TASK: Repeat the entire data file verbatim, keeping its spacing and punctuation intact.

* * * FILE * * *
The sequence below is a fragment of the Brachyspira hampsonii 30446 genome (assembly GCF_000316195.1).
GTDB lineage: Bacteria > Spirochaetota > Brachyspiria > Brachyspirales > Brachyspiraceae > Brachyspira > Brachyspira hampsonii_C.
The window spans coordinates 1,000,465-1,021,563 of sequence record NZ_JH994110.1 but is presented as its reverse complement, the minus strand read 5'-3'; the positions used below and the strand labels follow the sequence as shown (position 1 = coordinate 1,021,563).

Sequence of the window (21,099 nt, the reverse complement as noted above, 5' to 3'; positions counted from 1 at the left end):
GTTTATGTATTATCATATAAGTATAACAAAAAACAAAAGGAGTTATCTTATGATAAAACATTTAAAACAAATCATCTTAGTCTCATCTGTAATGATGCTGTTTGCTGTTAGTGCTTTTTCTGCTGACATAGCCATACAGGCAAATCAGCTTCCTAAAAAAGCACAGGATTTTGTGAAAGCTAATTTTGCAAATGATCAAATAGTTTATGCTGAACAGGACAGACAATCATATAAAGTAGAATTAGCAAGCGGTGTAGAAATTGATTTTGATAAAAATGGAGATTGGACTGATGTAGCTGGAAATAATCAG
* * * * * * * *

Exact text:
The sequence below is a fragment of the Brachyspira hampsonii 30446 genome (assembly GCF_000316195.1).
GTDB lineage: Bacteria > Spirochaetota > Brachyspiria > Brachyspirales > Brachyspiraceae > Brachyspira > Brachyspira hampsonii_C.
The window spans coordinates 1,000,465-1,021,563 of sequence record NZ_JH994110.1 but is presented as its reverse complement, the minus strand read 5'-3'; the positions used below and the strand labels follow the sequence as shown (position 1 = coordinate 1,021,563).

Sequence of the window (21,099 nt, the reverse complement as noted above, 5' to 3'; positions counted from 1 at the left end):
GTTTATGTATTATCATATAAGTATAACAAAAAACAAAAGGAGTTATCTTATGATAAAACATTTAAAACAAATCATCTTAGTCTCATCTGTAATGATGCTGTTTGCTGTTAGTGCTTTTTCTGCTGACATAGCCATACAGGCAAATCAGCTTCCTAAAAAAGCACAGGATTTTGTGAAAGCTAATTTTGCAAATGATCAAATAGTTTATGCTGAACAGGACAGACAATCATATAAAGTAGAATTAGCAAGCGGTGTAGAAATTGATTTTGATAAAAATGGAGATTGGACTGATGTAGCTGGAAATAATCAG